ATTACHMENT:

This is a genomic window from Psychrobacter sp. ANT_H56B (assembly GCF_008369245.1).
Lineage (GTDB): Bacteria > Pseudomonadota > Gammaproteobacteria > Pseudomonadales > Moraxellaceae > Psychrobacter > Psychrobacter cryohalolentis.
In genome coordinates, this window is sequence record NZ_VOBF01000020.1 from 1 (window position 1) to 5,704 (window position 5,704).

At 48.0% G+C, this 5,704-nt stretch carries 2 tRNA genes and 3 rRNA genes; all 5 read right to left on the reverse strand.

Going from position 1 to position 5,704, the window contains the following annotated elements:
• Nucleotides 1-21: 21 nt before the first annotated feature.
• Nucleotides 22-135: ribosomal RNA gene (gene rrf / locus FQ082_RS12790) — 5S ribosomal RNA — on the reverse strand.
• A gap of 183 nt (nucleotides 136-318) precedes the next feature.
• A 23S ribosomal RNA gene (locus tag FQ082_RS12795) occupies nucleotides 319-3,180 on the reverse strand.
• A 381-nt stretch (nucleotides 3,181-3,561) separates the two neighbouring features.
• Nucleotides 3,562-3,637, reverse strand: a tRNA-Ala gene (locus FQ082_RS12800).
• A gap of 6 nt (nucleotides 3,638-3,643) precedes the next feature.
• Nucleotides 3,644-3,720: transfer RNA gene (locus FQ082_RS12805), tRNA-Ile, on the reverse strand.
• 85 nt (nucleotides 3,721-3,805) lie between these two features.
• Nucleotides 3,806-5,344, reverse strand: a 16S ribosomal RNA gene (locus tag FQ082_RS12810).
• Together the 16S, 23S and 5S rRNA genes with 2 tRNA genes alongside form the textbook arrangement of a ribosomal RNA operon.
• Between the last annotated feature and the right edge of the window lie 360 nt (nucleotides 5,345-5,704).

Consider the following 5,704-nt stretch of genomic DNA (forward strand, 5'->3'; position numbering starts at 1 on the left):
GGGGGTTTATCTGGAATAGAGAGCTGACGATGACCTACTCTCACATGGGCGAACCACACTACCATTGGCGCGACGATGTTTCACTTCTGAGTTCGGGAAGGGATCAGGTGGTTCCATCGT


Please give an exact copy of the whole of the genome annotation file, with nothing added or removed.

This is a genomic window from Psychrobacter sp. ANT_H56B (assembly GCF_008369245.1).
Lineage (GTDB): Bacteria > Pseudomonadota > Gammaproteobacteria > Pseudomonadales > Moraxellaceae > Psychrobacter > Psychrobacter cryohalolentis.
In genome coordinates, this window is sequence record NZ_VOBF01000020.1 from 1 (window position 1) to 5,704 (window position 5,704).

At 48.0% G+C, this 5,704-nt stretch carries 2 tRNA genes and 3 rRNA genes; all 5 read right to left on the reverse strand.

Going from position 1 to position 5,704, the window contains the following annotated elements:
• Nucleotides 1-21: 21 nt before the first annotated feature.
• Nucleotides 22-135: ribosomal RNA gene (gene rrf / locus FQ082_RS12790) — 5S ribosomal RNA — on the reverse strand.
• A gap of 183 nt (nucleotides 136-318) precedes the next feature.
• A 23S ribosomal RNA gene (locus tag FQ082_RS12795) occupies nucleotides 319-3,180 on the reverse strand.
• A 381-nt stretch (nucleotides 3,181-3,561) separates the two neighbouring features.
• Nucleotides 3,562-3,637, reverse strand: a tRNA-Ala gene (locus FQ082_RS12800).
• A gap of 6 nt (nucleotides 3,638-3,643) precedes the next feature.
• Nucleotides 3,644-3,720: transfer RNA gene (locus FQ082_RS12805), tRNA-Ile, on the reverse strand.
• 85 nt (nucleotides 3,721-3,805) lie between these two features.
• Nucleotides 3,806-5,344, reverse strand: a 16S ribosomal RNA gene (locus tag FQ082_RS12810).
• Together the 16S, 23S and 5S rRNA genes with 2 tRNA genes alongside form the textbook arrangement of a ribosomal RNA operon.
• Between the last annotated feature and the right edge of the window lie 360 nt (nucleotides 5,345-5,704).

Consider the following 5,704-nt stretch of genomic DNA (forward strand, 5'->3'; position numbering starts at 1 on the left):
GGGGGTTTATCTGGAATAGAGAGCTGACGATGACCTACTCTCACATGGGCGAACCACACTACCATTGGCGCGACGATGTTTCACTTCTGAGTTCGGGAAGGGATCAGGTGGTTCCATCGT